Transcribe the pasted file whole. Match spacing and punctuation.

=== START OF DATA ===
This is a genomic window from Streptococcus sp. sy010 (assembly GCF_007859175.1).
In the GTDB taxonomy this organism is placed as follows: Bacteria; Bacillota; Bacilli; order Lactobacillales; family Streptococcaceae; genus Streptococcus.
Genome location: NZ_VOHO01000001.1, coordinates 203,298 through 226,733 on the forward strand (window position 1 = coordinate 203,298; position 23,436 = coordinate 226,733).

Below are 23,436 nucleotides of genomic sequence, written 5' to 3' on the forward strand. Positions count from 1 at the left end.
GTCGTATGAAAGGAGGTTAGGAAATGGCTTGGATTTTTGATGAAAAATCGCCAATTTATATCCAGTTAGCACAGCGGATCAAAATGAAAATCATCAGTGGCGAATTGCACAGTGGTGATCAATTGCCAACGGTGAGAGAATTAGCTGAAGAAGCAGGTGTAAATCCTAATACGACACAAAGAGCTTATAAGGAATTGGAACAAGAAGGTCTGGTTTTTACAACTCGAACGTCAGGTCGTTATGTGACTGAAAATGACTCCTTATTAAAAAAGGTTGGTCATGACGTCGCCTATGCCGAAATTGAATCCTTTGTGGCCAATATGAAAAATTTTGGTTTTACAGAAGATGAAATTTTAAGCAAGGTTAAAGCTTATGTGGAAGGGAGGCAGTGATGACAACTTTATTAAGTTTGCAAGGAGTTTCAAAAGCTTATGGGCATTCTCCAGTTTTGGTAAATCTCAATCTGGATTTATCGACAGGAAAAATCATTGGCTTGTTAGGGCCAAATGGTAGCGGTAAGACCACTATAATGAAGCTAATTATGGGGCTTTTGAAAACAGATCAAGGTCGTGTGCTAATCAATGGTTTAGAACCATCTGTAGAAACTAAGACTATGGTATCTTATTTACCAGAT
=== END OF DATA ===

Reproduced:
This is a genomic window from Streptococcus sp. sy010 (assembly GCF_007859175.1).
In the GTDB taxonomy this organism is placed as follows: Bacteria; Bacillota; Bacilli; order Lactobacillales; family Streptococcaceae; genus Streptococcus.
Genome location: NZ_VOHO01000001.1, coordinates 203,298 through 226,733 on the forward strand (window position 1 = coordinate 203,298; position 23,436 = coordinate 226,733).

Below are 23,436 nucleotides of genomic sequence, written 5' to 3' on the forward strand. Positions count from 1 at the left end.
GTCGTATGAAAGGAGGTTAGGAAATGGCTTGGATTTTTGATGAAAAATCGCCAATTTATATCCAGTTAGCACAGCGGATCAAAATGAAAATCATCAGTGGCGAATTGCACAGTGGTGATCAATTGCCAACGGTGAGAGAATTAGCTGAAGAAGCAGGTGTAAATCCTAATACGACACAAAGAGCTTATAAGGAATTGGAACAAGAAGGTCTGGTTTTTACAACTCGAACGTCAGGTCGTTATGTGACTGAAAATGACTCCTTATTAAAAAAGGTTGGTCATGACGTCGCCTATGCCGAAATTGAATCCTTTGTGGCCAATATGAAAAATTTTGGTTTTACAGAAGATGAAATTTTAAGCAAGGTTAAAGCTTATGTGGAAGGGAGGCAGTGATGACAACTTTATTAAGTTTGCAAGGAGTTTCAAAAGCTTATGGGCATTCTCCAGTTTTGGTAAATCTCAATCTGGATTTATCGACAGGAAAAATCATTGGCTTGTTAGGGCCAAATGGTAGCGGTAAGACCACTATAATGAAGCTAATTATGGGGCTTTTGAAAACAGATCAAGGTCGTGTGCTAATCAATGGTTTAGAACCATCTGTAGAAACTAAGACTATGGTATCTTATTTACCAGAT